Patterico's Pontifications


Study Heightens Concerns about Cell Phones

Filed under: Miscellaneous — DRJ @ 5:02 pm

[Guest post by DRJ]

UK’s The Independent reports on a new study that says cell phones double the risk of brain cancer and may be more dangerous than smoking and asbestos:

“Mobile phones could kill far more people than smoking or asbestos, a study by an award-winning cancer expert has concluded. He says people should avoid using them wherever possible and that governments and the mobile phone industry must take “immediate steps” to reduce exposure to their radiation.

The study, by Dr Vini Khurana, is the most devastating indictment yet published of the health risks.

It draws on growing evidence – exclusively reported in the IoS in October – that using handsets for 10 years or more can double the risk of brain cancer. Cancers take at least a decade to develop, invalidating official safety assurances based on earlier studies which included few, if any, people who had used the phones for that long.”

The increased risks are estimated due to the larger number of people using cell phones compared to smokers. The study has been criticized as selective, unbalanced, and contrary to the results of other studies. However, it is being received with more seriousness because the author is highly regarded:

“Professor Khurana – a top neurosurgeon who has received 14 awards over the past 16 years, has published more than three dozen scientific papers – reviewed more than 100 studies on the effects of mobile phones. He has put the results on a brain surgery website, and a paper based on the research is currently being peer-reviewed for publication in a scientific journal.”

I think the jury is still out on cell phones but my guess is they probably do increase users’ risks of cancer. We’ll see how much in future years.


31 Responses to “Study Heightens Concerns about Cell Phones”

  1. Well, The Independent is having issues with their server, so, cannot read the story at the moment, but, I have worked in the wireless industry since 1994, and have seen these studies time and time again, and none of them have actually provided any factual, medical, and/or scientific proof. Matter of fact, there were a few studies that completely repudiated the thought that wireless devices cause cancer.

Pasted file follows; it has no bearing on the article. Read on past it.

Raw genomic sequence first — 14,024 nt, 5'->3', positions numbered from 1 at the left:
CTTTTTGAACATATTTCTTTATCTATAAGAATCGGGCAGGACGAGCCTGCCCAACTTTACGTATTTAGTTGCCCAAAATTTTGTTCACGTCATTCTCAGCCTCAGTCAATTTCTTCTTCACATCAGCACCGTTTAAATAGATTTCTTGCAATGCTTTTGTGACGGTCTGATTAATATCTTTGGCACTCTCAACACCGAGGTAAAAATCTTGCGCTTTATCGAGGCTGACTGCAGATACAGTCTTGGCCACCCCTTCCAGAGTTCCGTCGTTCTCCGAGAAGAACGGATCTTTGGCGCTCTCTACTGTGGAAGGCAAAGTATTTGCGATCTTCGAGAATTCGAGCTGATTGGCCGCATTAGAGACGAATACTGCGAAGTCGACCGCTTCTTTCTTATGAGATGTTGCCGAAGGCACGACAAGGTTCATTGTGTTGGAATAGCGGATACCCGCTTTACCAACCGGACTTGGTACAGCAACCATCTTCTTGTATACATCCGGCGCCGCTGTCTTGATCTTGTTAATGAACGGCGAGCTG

Now, many of the older analog phones, particularly the bag phones and “brick” phones could cause some problems, particularly if the antenna was placed near the eye, especially those at 3 watts. Todays digital phones, particularly GSM ones, have a very low output due to better tower connections.

    Now, if someone provides that proof, I would believe it. But, as someone who has been using them, and deals with people who use them on a constant basis, including people in the industry, I am just not seeing it.

    I’m typically more concerned with people using them while driving, even with headsets, as their attention is not distracted, but diverted, especially those who are texting or using their Crackberries.

    It would be interesting to have a study on Bluetooth and how it relates to headset and phone to car connections, though.

    Interestingly, the old pagers were actually shown to cause muscle related issues, most particularly in the waist area. People were getting muscle spasms and such from the frequencies.

    William Teach (5d9f94)

  2. WT, this is a great example of a “teachable moment” for some people who need to do a bit of critical thinking. First, your comments on relative risks are spot on (I remember a photograph, years ago, showing a person holding up a sign protesting the dangers of nuclear power causing cancer…while smoking a cigaret).

    If cell phones cause cancer, we should be able to test by the Ames technique:

    Thus far, all things that we know cause cancer also cause mutations. Not everything that causes mutations causes cancer, however.

    There is also the issue of dose-dependence.

    But you are VERY correct. This sort of thing is written about often, and we need to come up with the right way to either prove it or put it to rest!

    Eric Blair (2708f4)

  3. William Teach,

    I checked the link and I think you’re right about the UK’s server. Hopefully it will come back up later.

    DRJ (a431ca)

  4. I wonder when the lawsuits will begin for 2nd hand radiation.

    Dennis D (ae900a)

  5. Do the cell-phones emit ionizing radiation?

    SPO (7b9595)